The immune system is described as a network of cells, tissues, and organs that work together to assist the body’s ability to fight off diseases and infections. Infection occurs when microorganisms such as bacteria or viruses attack the body and proliferate in quantity. Therefore, the immune system normally fights these germs and prevents them from multiplying; thus, the immune system should be protected and healthy. When your immune response detects an antigen, it launches an attack. This is known as an immunological reaction. Antibodies are produced as part of this reaction. Antibodies are proteins that fight, neutralize, and kill antigens. The body produces more cells to resist the antigen. Following that, your immune response recalls the antigen. If it sees the antigen again, it will be able to recognize it. It will swiftly put out the appropriate antibodies, ensuring that you do not become ill in most cases. Immunity is the term used to describe this resistance against a certain disease.
Effects of stress on the immune system
Stress can impact the immune system since our immune system is inextricably linked to our stress levels. Because our brain and immune system constantly communicate with one another, physiological disturbances might manifest as physical symptoms. Stress impacts several immune activities, including reducing natural killer cell and T-cell cytotoxicity and compromising B-cell activity (King, 2018). Stress impairs our immune system’s ability to resist antigens, making us more vulnerable to infections due to our inability to fight the illness. Our bodies produce the stress hormone cortisol. Cortisol allows us to prepare our bodies to flee from the dangers we believe we are confronting. Cortisol accomplishes this by suppressing our immune system by reducing the quantity of protein needed to alert other immune cells (King, 2018). Common stressors have been linked to headaches, coronary heart disease, osteoporosis, arthritis, type 2 diabetes, chronic obstructive pulmonary disease, other aging-related disorders, and several malignancies.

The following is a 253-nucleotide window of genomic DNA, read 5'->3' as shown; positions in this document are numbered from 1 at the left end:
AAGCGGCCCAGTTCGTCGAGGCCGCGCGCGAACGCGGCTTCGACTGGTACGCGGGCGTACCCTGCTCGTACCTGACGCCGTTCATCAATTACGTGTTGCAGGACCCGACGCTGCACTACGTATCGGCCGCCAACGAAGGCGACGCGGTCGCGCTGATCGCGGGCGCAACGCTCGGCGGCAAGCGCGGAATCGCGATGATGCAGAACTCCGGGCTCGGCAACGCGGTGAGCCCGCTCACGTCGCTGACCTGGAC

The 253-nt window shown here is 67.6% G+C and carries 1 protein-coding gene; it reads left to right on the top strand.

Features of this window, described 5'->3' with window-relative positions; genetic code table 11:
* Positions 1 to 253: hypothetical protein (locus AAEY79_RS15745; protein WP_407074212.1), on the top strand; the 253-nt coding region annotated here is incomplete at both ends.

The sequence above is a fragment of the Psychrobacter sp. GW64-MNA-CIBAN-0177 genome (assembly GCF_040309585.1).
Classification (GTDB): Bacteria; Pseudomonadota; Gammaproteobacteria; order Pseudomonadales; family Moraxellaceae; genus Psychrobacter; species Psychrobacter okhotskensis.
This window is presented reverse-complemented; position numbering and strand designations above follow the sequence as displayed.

The immune and stress systems are linked by various players, including interleukins, cytokines, and hormones. This connection between these systems may be crucial in the pathophysiology of various illnesses, including severe depression and illness. Proinflammatory cytokines, which operate on the vagus nerve or the BBB (amongst many other pathways), can stimulate the brain to change neural sensitivity to the social environment, resulting in increased sensitivity to social threat and social attachment. According to (Levy et al. (2018), upregulated proinflammatory mechanisms contribute to the risk of inflammatory disorders such as asthma, psoriatic arthritis, coronary heart disease, chronic pain, metabolic disorders, and possibly some cancers.
Moreover, when stress occurs, the connection between the brain and the body is impacted. Cytokine stimulation of the brain causes “ill behavior,” nervousness, and behavioral inhibition to decrease activity until healing occurs; fever and hunger suppression, as well as an associated drop in blood iron, stops viruses from replicating, thus not allowing the viruses and other germs to multiply as the immune system will have less or no information on any attack on the body.
When psychological stress occurs, it causes peripheral inflammation, which activates the occurrence of depression, psychosis, and bipolar disorder with microglial activation. When all these occur, the patient body resists any treatment, severe symptoms, and suicide overcome the immune system as the brain is affected thus does not send the right information and signal, weakening the body system. A wide variety of stress-producing events can increase susceptibility to illness. For instance, students in universities are more likely to develop acute infections and immune problems due to stress and anxiety due to exams; this may last for almost a month and thus trigger various illnesses such as headaches and other sorts of sickness.
Pathophysiological factors associated with depression.